Why women ‘opt out’ of the workforce

first_imgYahoo India: Washington, July 29 (ANI): A new research from the Kellogg School of Management at Northwestern University have explained why many Americans fail to see persistent gender barriers between man and women at work front.The research demonstrates that the common American assumption that behaviour is a product of personal choice fosters the belief that opportunities are equal and that gender barriers no longer exist in today’s workplace.The study suggested that the assumption that women “opt out” of the workforce, or have the choice between career or family, promotes the belief that individuals are in control of their fates and are unconstrained by the environment.“Although we’ve made great strides toward gender equality in American society, significant obstacles still do, in fact, hold many women back from reaching the upper levels of their organizations,” said co-author Nicole M. Stephens, assistant professor of management and organizations at the Kellogg School of Management.“In our research, we sought to determine how the very idea of ‘opting out,’ or making a choice to leave the workplace, may be maintaining these social and structural barriers by making it more difficult to recognize gender discrimination,” added Stephens.Read the whole story: Yahoo India More of our Members in the Media >last_img read more

FBI Charges Los Lunas Man With Making Threats

first_imgThe FBI has arrested Lawrence Kenneth Garcia, 49, of Los Lunas on a federal complaint charging him with making threats using interstate communications.Garcia was arrested Tuesday, Nov. 5 in Albuquerque. He had an initial appearance Wednesday, Nov. 6 in U.S. District Court in Albuquerque and a preliminary/detention hearing was set for Thursday, Nov. 7.The U.S. Secret Service assisted with the investigation.The public is reminded all defendants are considered innocent unless convicted in a court of law. FBI News:last_img

Capital & Regional funds hit by UK retail woes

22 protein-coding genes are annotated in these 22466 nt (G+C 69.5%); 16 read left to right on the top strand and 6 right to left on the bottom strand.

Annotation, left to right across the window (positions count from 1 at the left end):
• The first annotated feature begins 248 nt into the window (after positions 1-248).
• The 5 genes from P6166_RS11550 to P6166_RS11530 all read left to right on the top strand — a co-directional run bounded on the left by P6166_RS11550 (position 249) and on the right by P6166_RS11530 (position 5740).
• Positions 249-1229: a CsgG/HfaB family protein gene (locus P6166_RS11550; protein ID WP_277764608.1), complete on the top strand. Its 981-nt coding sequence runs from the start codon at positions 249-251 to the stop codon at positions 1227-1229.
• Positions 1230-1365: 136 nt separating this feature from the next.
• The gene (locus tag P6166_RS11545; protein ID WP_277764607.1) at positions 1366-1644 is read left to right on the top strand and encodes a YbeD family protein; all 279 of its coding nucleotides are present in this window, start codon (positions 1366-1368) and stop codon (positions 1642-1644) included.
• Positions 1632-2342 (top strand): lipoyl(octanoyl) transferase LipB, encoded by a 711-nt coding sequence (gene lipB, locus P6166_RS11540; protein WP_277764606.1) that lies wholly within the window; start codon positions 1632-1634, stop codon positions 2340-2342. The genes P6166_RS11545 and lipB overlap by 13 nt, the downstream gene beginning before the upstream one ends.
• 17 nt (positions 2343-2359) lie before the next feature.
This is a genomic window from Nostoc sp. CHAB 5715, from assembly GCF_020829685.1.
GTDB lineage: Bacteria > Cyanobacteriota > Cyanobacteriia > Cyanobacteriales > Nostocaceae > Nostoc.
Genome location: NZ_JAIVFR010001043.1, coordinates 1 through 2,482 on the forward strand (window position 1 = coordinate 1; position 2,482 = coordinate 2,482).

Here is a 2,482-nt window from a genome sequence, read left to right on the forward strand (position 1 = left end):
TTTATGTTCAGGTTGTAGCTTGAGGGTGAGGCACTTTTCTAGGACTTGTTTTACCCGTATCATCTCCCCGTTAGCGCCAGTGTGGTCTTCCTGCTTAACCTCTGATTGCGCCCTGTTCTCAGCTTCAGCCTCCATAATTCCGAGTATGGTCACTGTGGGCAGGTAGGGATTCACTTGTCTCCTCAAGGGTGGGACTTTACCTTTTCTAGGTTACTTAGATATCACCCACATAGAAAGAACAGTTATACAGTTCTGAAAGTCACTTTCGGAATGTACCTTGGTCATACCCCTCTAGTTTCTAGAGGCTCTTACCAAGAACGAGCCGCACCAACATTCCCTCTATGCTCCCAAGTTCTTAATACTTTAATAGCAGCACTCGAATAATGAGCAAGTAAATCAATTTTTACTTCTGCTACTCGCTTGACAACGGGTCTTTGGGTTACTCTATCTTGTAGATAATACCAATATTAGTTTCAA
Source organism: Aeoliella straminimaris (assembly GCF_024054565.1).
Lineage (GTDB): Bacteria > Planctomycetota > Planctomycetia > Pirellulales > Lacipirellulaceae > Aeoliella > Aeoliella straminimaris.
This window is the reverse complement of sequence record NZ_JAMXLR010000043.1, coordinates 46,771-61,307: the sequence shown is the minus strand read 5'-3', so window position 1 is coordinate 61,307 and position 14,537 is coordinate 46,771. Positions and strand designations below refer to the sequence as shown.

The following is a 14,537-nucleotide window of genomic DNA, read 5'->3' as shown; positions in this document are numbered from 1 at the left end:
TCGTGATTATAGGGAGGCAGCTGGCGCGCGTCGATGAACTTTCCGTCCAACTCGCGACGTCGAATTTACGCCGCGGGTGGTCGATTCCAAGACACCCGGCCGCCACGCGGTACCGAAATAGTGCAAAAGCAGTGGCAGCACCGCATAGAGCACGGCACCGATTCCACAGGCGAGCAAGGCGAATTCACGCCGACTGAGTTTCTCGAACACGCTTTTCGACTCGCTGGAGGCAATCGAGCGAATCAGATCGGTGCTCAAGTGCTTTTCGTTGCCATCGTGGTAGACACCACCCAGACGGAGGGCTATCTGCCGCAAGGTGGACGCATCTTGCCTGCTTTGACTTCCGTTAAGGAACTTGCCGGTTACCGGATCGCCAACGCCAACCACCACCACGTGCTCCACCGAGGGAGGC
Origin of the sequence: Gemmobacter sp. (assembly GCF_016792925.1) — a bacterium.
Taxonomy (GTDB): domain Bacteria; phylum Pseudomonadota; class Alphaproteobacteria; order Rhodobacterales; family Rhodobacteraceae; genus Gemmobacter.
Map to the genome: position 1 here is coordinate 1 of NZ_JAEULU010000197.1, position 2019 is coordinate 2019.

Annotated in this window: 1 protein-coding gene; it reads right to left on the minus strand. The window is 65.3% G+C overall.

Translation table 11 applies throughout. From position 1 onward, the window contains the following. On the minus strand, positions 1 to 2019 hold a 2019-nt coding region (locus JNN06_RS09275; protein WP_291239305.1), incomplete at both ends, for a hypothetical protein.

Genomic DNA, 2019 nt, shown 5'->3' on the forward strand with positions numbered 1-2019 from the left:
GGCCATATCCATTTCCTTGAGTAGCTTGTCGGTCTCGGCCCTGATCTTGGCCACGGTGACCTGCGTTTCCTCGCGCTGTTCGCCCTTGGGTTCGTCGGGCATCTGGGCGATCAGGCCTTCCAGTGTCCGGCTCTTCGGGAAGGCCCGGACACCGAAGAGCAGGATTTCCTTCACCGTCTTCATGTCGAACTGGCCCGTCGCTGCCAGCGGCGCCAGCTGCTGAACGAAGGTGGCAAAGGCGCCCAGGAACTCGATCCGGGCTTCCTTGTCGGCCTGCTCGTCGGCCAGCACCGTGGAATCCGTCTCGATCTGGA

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Saïd to launch $1bn global property drive

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Funding awarded to explore power of LNG cold

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Caloric boosts Indonesia market position

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Survitec recommends increasing oxygen onboard vessels

first_imgWhile IMDG Code and MFAG guidelines require operators to carry 44 litres of medical oxygen at 200 bar as minimum, Jan-Oskar Lid, Global Technical Sales Manager – Fire, Rescue & Safety, Survitec, said the current minimum will not be enough in the event of a new outbreak.“Most vessels will carry one 40 litre cylinder and two smaller two litre cylinders. A 40 litre cylinder operating at 200 bar with a flowrate of max 25 litres per minute will last for about 5.3 hours, but this is unlikely to be enough to treat more than one Covid-19 patient if a medical evacuation is not possible or cylinders cannot be quickly replaced,” he said.A healthy adult requires about seven litres of oxygen per minute, but Covid-19 can deplete this to dangerous levels.Depending on the severity of the infection, a single Covid-19 patient would need between two and 15 litres of oxygen per minute, Survitec highlighted.In exceptional circumstances, Stage 4 Oxygen Escalation Therapy has required 60 litres per minute.“Although the number of cylinders stored onboard depends on a range of factors such as number of crew/passengers, type of cargoes carried and sailing/operating area, clearly, the current minimum will not be enough to treat multiple persons infected with the virus,” Lid said.“We therefore recommend that ship/offshore installation operators and owners increase the number of cylinders they currently have onboard.”last_img read more